US agency Equifax revises figures, now says 15.2m Brits exposed in cyber attack

Had earlier said ‘fewer than 400,000’ Brits affected

Just days after Yahoo revised its figures and said all 3bn users were affected in the 2013 cyber-attack, this time Equifax, a US-based credit reporting agency, has now revised its number and said that 15.2m British users had been affected in a 2011-2016 cyber hack — a number which was earlier estimated to be “fewer than 400,000”.

The hacked details include partial credit card details, phone numbers and driving licence serial numbers, the Georgia- based firm has said.

Equifax had discovered the attack in July but only informed the consumers last month. Following the first report, the information commissioner had ordered the agency to inform British nationals “at the earliest opportunity” if their personal information was at risk.

Last night, the company revised its figures and said that around 4.5m US nationals were affected in the attack due to a web server vulnerability between 2011 to 2016. The agency also stated that a file containing records of 15.2m British users was hacked and included data from “actual” consumers, as well as test and duplicate data.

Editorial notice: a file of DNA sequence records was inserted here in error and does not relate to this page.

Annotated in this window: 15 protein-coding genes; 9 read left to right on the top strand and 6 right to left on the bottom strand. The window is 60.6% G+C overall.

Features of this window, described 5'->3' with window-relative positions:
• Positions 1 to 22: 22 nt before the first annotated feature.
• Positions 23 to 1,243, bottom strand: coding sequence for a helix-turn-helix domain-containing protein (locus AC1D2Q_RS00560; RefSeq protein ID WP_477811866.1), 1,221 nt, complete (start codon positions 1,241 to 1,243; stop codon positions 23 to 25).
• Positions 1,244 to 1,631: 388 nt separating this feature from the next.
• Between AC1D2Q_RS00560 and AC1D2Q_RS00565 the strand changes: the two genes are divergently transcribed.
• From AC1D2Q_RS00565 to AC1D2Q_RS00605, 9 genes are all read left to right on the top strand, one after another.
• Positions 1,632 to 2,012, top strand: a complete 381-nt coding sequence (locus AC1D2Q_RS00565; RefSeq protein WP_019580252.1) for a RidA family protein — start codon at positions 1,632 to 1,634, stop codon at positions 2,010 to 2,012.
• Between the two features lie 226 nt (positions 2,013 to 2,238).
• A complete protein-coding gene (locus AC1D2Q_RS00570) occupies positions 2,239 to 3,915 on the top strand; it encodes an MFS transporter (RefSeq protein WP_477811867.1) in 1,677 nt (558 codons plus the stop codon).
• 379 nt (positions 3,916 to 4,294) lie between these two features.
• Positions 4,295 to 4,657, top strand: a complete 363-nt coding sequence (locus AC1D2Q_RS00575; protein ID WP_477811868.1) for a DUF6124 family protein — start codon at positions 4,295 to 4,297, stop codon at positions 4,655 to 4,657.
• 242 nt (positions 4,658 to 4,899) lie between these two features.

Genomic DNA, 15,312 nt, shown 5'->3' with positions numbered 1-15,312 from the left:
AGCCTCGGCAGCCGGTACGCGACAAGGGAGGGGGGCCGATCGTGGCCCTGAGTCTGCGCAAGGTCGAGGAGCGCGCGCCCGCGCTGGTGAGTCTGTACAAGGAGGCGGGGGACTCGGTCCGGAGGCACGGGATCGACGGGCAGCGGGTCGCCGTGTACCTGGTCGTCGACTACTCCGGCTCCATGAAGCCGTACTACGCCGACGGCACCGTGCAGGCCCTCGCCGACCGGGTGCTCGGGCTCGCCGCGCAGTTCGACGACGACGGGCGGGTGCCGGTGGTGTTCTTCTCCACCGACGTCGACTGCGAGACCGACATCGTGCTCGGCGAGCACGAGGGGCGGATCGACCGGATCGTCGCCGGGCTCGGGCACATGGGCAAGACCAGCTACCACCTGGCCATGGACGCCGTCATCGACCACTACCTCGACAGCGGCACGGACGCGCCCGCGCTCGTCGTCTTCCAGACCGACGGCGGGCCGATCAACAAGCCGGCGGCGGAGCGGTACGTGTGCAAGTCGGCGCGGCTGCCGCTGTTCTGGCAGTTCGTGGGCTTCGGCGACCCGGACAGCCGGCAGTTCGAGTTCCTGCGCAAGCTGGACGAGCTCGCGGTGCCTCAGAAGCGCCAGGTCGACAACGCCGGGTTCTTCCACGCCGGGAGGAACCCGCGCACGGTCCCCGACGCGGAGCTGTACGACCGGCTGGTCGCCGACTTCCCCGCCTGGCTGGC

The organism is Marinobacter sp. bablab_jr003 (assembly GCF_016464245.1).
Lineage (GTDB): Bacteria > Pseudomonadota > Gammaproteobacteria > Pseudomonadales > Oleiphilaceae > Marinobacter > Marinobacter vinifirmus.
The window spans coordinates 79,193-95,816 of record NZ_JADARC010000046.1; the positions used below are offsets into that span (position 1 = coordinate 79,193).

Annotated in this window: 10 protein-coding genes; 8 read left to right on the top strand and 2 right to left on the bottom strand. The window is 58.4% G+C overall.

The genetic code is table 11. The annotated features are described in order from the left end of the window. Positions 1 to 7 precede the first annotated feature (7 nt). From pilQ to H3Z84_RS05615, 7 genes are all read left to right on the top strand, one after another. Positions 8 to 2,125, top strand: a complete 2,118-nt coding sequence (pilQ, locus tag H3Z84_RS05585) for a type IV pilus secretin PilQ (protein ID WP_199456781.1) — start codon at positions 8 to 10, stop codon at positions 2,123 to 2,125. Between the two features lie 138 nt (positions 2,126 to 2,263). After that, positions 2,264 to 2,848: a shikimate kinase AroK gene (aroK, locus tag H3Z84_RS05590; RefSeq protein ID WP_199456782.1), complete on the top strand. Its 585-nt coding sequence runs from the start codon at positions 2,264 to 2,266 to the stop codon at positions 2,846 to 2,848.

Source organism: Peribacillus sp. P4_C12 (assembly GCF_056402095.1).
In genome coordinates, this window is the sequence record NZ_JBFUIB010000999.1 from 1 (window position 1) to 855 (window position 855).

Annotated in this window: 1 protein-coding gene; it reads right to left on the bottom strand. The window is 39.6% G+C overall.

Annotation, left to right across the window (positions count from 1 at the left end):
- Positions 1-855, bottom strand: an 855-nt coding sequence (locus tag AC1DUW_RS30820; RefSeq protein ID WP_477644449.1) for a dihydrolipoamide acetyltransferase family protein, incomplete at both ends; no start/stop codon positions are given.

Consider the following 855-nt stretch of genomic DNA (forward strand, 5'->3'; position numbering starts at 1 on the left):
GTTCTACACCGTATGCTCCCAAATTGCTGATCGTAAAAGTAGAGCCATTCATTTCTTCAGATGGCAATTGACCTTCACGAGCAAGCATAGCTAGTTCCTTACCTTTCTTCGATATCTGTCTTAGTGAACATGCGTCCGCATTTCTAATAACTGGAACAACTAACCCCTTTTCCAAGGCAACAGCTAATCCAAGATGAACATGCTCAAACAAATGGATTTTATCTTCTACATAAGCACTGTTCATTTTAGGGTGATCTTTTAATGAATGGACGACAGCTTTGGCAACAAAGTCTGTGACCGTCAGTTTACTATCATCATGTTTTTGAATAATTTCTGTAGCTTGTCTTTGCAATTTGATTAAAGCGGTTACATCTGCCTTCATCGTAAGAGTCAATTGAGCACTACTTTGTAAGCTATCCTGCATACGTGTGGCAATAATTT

The company has said it would 693,665 Brits by post and offer them several of its own and third-party risk-mitigation products for free to protect against any potential risk.

The breach has reportedly prompted investigations by multiple federal and state agencies, including a criminal probe by the U.S. Department of Justice.

Once again, Equifax’s Europe chief Patricio Remon has apologised for the cyber attack: “It has been regrettable that we have not been able to contact consumers who may have been impacted until now, but it would not have been appropriate for us to do so until the full facts of this complex attack were known, and the full forensics investigation was completed,” he said.

As a credit reporting agency, Equifax keeps sensitive consumer data for banks and other creditors to use to determine the chances of their customers’ defaulting for financing for homes, cars and credit cards.

 

 

 

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